Tonight -- when observant Jews around the world will be dispensing with operating electrical devices and the consumption of popular media and entertainment as part of their core religious observance of Shabbat -- the association has chosen to schedule the event of most interest to Jews -- the showing of a bit of popular media about Jews.
It's a documentary film called Trembling Before God. The film is an intense examination of the struggle some observant Jews have faced with reconciling their core religious beliefs and practices with their realization that their sexual orientation is gay.
I know exactly what will happen tonight. The overwhelming Christian members of the association will be deeply touched by the film. But they'll also be confused. They won't understand some of the practices the people in the film were struggling with. They'll want to ask the Jews questions. And so they'll look around them. But the Jews won't be there (I, for example, will be celebrating Shabbat with a dear friend in North Dallas, dozens of miles away -- much too far for me to walk, even if I was willing to watch a film on Shabbat).
I wouldn't care so much if this was an isolated incident. But it's not. Next year, the association's annual conference, dubbed "Courageous Conversations: Division, Diversity and Dialogue," will probably be lacking any Jewish participants in that dialogue -- most of us will be elsewhere celebrating the holiday of Simhat Torah which falls on the first day of the conference. Even if I could get on a plane right after the holiday, I would still miss most of the conference.
And then there was the memorial service at the conference, yesterday. There are few things that feel more like a fundamentally Christian form to me than a choir. Now, admittedly, some Jews are ok with choirs, but why would experts in interfaith dialogue and learning -- like the CPE supervisors at this conference -- chose a form that is so potentially problematic? And not just for Jews. I have only been in a mosque a few times, but I can tell you that there was nothing that looked like a choir (or an organ or anything like that) in those mosques. Might a Muslim also find a choir a strange form that somehow feels Christian?
Now I want to add that I was deeply moved by parts of the memorial service (especially when Bob Cholke's name appeared on the screen). And also that I have found this conference incredibly valuable to me and that I am a big believer in CPE in general, in the ACPE in particular and in the incredibly wonderful work CPE does every day to help future clergy and other students become more sensitive to differences in people's beliefs and practices. The ACPE is most certainly an organization that is devoted to interfaith ministry in a profound way.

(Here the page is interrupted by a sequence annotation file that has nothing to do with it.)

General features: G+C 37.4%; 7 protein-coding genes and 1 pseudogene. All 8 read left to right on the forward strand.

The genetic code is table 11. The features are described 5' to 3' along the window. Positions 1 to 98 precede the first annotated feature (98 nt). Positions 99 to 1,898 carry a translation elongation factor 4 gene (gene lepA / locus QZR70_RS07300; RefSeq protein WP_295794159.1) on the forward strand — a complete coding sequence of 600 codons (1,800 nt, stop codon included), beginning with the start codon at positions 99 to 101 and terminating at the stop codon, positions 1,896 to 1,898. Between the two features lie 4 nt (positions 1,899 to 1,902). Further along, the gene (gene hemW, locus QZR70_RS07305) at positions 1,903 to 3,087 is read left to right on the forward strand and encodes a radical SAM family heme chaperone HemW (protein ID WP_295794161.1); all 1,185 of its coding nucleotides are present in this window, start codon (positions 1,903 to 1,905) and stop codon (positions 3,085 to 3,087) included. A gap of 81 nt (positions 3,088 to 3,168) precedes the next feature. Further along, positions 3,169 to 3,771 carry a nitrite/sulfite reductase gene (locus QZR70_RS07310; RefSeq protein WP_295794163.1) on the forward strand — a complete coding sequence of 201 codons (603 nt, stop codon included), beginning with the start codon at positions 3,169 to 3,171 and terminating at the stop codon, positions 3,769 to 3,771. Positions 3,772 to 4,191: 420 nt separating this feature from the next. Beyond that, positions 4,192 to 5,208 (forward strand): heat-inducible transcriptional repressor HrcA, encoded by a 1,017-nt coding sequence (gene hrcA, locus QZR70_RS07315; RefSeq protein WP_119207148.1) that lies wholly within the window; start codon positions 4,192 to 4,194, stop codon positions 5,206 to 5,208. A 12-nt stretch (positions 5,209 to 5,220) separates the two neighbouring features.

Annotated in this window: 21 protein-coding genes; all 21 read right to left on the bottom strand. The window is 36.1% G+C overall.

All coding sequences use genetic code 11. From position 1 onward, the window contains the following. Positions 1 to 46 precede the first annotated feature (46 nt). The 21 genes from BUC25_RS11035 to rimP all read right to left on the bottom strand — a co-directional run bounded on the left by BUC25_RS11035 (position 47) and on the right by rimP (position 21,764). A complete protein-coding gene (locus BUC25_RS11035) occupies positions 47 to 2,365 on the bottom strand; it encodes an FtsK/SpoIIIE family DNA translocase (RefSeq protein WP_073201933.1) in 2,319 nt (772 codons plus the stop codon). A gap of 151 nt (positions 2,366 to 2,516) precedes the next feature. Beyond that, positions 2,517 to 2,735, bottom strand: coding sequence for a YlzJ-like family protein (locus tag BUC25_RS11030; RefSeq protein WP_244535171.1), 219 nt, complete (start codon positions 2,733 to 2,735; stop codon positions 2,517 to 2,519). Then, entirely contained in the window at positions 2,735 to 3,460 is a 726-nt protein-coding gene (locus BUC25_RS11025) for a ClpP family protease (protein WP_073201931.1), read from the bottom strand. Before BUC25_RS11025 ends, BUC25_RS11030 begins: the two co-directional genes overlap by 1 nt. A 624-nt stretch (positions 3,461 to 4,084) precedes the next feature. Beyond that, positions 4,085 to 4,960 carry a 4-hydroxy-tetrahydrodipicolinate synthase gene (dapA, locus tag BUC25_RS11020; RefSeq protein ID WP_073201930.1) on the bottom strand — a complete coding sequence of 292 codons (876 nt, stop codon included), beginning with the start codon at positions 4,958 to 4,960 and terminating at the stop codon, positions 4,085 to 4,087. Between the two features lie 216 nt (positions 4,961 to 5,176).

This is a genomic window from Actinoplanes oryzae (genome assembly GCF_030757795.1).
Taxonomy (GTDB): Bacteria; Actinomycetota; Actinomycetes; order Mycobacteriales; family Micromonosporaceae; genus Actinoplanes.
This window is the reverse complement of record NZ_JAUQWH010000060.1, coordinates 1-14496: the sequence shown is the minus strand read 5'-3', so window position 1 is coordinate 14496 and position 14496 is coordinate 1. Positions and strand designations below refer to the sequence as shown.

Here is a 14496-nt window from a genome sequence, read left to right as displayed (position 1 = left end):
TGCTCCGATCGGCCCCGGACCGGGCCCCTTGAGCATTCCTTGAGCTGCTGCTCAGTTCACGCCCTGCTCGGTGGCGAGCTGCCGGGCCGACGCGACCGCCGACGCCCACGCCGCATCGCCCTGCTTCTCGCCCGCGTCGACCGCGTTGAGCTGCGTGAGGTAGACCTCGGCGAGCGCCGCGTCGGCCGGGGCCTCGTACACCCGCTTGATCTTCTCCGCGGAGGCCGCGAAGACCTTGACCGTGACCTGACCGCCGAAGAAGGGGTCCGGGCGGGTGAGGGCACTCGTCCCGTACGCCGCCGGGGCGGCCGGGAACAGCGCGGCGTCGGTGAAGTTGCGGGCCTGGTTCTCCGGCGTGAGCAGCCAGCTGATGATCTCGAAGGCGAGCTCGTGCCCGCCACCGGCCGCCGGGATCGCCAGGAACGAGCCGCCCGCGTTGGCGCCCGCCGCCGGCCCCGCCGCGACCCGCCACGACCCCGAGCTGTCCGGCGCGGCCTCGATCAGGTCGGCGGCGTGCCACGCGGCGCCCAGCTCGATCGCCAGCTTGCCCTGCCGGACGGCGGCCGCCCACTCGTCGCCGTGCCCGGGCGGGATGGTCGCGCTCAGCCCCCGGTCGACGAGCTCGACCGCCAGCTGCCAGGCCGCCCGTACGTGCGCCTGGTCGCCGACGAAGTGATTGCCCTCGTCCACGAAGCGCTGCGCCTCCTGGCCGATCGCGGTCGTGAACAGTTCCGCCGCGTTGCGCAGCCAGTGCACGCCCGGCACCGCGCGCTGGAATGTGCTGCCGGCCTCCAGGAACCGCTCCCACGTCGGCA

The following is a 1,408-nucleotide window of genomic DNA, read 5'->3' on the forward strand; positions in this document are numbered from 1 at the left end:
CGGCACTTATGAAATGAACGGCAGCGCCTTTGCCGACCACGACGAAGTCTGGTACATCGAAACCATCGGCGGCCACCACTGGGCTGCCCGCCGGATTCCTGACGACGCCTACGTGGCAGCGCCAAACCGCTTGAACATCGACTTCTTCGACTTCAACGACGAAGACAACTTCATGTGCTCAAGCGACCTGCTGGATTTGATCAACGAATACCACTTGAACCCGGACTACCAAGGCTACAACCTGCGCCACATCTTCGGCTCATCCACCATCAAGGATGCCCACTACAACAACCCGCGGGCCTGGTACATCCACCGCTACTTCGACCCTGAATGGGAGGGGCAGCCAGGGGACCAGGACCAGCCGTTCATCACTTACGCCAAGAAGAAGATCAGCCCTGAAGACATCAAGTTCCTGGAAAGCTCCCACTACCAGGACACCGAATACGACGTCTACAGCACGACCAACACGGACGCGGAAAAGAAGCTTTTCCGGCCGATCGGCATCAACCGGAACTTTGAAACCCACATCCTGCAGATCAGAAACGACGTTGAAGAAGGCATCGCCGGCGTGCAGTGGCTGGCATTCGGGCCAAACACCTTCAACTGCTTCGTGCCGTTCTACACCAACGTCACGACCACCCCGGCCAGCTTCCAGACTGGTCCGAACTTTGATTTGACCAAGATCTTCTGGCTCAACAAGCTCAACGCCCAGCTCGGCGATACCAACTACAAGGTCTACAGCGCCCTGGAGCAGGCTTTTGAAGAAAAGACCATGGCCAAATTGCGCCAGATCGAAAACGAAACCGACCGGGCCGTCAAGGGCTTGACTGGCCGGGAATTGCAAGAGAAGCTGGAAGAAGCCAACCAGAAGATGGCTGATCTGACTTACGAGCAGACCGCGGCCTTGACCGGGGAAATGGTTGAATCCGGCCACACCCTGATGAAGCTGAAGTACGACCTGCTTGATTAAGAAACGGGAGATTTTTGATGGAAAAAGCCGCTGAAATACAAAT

One of the senior supervisors at the conference listened to my story of how alienated and excluded I felt by the choir being in the memorial service and he challenged me to give him a picture of what would be more acceptable. I will respond to that challenge soon in a comprehensive way. But I want to just say a few quick things, first.
A part of the service that did work really well for me was the reading of a powerful poem by Maya Angelou called Elegy. Here are some of its lines:
I lie down in my graveWhy was this more acceptable? One reason is something that comes out of 'CPE 101' -- the importance of using "I" language when you are dialoging with someone about intense feelings or experiences. The voice in the poem speaks of something "I" experienced. There is no use of the word "you" and all the use of that word might demand of the listener to do or feels something the speaker wants. That is, the poem did not demand that I share any belief or practice of the speaker.
And watch my children
above the weeds of death.
. . . the worms, my friends,
yet tunnel holes
bones and through those
apertures I see rain.
So, I remain hopeful that there will be more sensitivity to the presence of non-Christians in chaplaincy. But there is much work that needs to be done.